The pink yarn is a luscious cashmere yarn that was purchased with my 10% birthday discount at Old Village Yarn Shop back when I was a somewhat younger woman. Again, this yarn is very soft, likely to pill, and show texture stitches poorly. I did have a sweater in mind when I purchased the yarn, but have since decided that it would be unflattering. There's not quite enough yardage for a complete sweater, but there is plenty of yardage for a vest, like one of the lacy vests in A Gathering of Lace . However, it might have a longer life if it were knitted into a long rectangular shawl like of some of those in Cheryl Oberle's Folk Shawls book. But once again, I am undecided.!
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Then there are the spinning fibers. It's hard to imagine a yarn spun from the Treetops Harmonies silk that will show off the colors in the same stunning way as the sliver. I envision a lovely variegated singles yarn used to weave the most luxurious scarf. But there's not a huge quantity, so how do I sample without using up all of the sliver in samples?!

And the silk brick: To begin spinning will mean miles and miles of white. Not that white is so bad...but, that's a lot of white for someone who looks better in colors. To dye the silk means that it will need to be prepped for spinning again. So would I run it through the drum carder or use mini-combs? And what would be the intended use of the resulting yarn?

This is just a small sample of my "captors": really nice stuff that deserves to be made into even nicer stuff. Am I up to the task? I certainly have the techinical skill to pull it off, but it seems my self confidence about design decisions is lacking.

I think I need to tackle these hostage chains one link at a time. Begin by sampling with one daunting stash member per month and see if I can move it toward project status. Now...which one do I start with? Decisiveness...that's the next hurdle!

Saturday, January 08, 2005

Resolutions, Fiber diets, and Stash Reduction

Clicking through the blogs it appears that most fiberbloggers are doing at least one, if not a combination of the above. I should be doing so as well. I swear, it seems that one of everything is in my stash. While moving things for the carpeting venture, projects pop into my head, then I realize that the raw materials for such a project are already in my stash somewhere.

There is some wool to wash; a LOT of wool to spin; a lot of silk, linen, alpaca, cotton, and some lyocel, ingeo, & tencel to spin; much yarn to weave; and much more yarn to knit. Not to mention the fabric to be sewn into garments and the unfinished quilts in the dresser drawer.

A few months ago I did go through everything and clear out two big garbage bags of yarn to donate to the handwork circle that our guild president is doing with the homeless shelter in Ann Arbor. There isn't much more to cull from the stash. It's all good and relevant to my current interests.

There's an inventory list somewhere on my desk. I need to work creatively from the inventory. Perhaps after we take Steve back to Purdue tomorrow, I'll sit down and come up with some sort of work plan. Wait...I have plans to meet Carole at Heritage Spinning & Weaving on Wednesday. Oh well....

Meanwhile, I did get the buttonhole band finished for dh's vest. At least one finished item is in sight!! And with ten hours in the car tomorrow, sans cat, perhaps Fulmar will see some significant progress. Perhaps there will be pictures at 11 (or by the 11th!)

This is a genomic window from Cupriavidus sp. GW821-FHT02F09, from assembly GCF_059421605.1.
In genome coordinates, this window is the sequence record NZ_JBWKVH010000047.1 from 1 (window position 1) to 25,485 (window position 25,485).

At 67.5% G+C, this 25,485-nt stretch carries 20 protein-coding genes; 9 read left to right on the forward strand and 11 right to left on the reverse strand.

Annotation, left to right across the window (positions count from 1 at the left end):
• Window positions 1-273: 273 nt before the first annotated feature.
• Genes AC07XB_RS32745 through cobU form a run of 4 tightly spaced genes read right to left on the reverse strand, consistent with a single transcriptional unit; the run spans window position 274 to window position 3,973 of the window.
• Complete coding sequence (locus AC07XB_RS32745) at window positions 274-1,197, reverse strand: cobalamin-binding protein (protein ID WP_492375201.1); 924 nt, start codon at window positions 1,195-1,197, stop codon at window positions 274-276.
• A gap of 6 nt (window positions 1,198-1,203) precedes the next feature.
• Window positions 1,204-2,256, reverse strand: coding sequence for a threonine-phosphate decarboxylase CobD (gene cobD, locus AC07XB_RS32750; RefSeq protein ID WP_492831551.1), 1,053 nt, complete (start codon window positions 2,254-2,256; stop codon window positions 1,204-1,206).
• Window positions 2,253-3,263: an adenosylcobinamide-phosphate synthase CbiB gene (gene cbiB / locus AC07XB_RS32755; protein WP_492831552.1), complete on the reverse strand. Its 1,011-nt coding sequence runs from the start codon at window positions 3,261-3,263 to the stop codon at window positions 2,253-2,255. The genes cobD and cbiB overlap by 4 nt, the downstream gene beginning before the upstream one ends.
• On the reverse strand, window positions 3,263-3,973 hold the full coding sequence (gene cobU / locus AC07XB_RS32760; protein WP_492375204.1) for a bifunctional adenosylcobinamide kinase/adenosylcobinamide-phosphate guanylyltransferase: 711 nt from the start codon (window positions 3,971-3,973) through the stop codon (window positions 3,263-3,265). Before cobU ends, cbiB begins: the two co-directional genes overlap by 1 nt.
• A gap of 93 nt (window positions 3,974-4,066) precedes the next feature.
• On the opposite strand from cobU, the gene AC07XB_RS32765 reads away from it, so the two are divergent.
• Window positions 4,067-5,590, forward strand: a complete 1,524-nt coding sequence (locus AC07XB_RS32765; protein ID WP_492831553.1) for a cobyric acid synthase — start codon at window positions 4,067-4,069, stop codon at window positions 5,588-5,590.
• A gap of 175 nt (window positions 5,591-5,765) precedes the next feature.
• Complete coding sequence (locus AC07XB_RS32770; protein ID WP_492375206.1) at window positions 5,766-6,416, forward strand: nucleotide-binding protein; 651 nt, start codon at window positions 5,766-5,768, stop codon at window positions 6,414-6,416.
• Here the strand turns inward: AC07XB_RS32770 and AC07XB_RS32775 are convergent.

Wednesday, January 05, 2005

Tongue tied...

Since moving the blog, it seems my mind goes blank every time I open up the 'create a new post' tab. Fiber pursuits in the past week have been pretty mundane. It appears that January will be the month of unfinished business. If I'm diligent, it will be the month of finishing unfinished business.

Sunday night I worked on the buttonhole band for my husband's vest. This project has been languishing in the knitting basket for months. The body of the vest is in Brioche stitch and it requires that the button bands be knit separately and sewn on. To make matters worse, each side of the front bands are knit separately then grafted at the back of the neck. This is fiddly work that I don't like to do. I have considered alternatives and came to the conclusion that the designer really did make the best choice in this pattern.

So before sitting down to watch tv with dh, I carefully measured the finished button band, counted the rows where each buttonhole should go, then armed with my trusty row counter and knitting supplies sat down to complete the thing in one sitting. When the movie was over and I returned to the dining room table with the 'completed' buttonhole band to lay it out against the sweater....ARGH!!!...the last buttonhole would be up on the shoulder, under the left ear of my beloved!! Not exactly prime location for a V neck cardigan vest.

The first button band was knitted with Jazzy cat in lap, wrestling the needles from her periodically, and stowing the yarn under my arm and behind my back where she couldn't get at it. For the buttonhole band, Jazzy preferred dh's lap. It seems one's row gauge is greatly affected by whether or not there is a predatory animal in one's lap. So I will rip and reknit, either using smaller needles, or trying the 'cat in lap' thing to reproduce the gauge of the band that is already sewn onto the sweater.

The other major unfinished business from '04 is Fulmar. This also has been languishing in the basket with Jazzy cat figuring into the equation. The first sleeve is about 1/3 finished and is now on dpn's. This is just too intriguing for a 10 mo. old kitten to resist. I may have to become a closet knitter to complete Fulmar.

The last remaining fiber item for today: As I type, new carpet is being installed in our finished basement. Wahoo!! This is the first step on my campaign to get new carpet through out the house in '05.

Late in the day edit:
It seems the basement carpet will not be finished today. There were challenges: 5 'floating' stairs, 2 poles in the middle of the room, and a corner fire place. The corner fireplace required a diagonal cut in the carpet which, of course, gave them a bias edge to work with. All rules of fiber being constant, a bias edge on a woven fabric will stretch....and it did. So, the carpet guys will be back tomorrow, provided the snow storm doesn't hold them back.

I'm being lazy today...watching the light snow come down and surfing through blogs. One of my favorite clicks is Kerri Smith's Wishjar

It was a bonus to find that there is an interview of Kerri on 52 Projects

These are both great sites for creative inspiration. Take a look, you may find some thinking that will inspire you as well.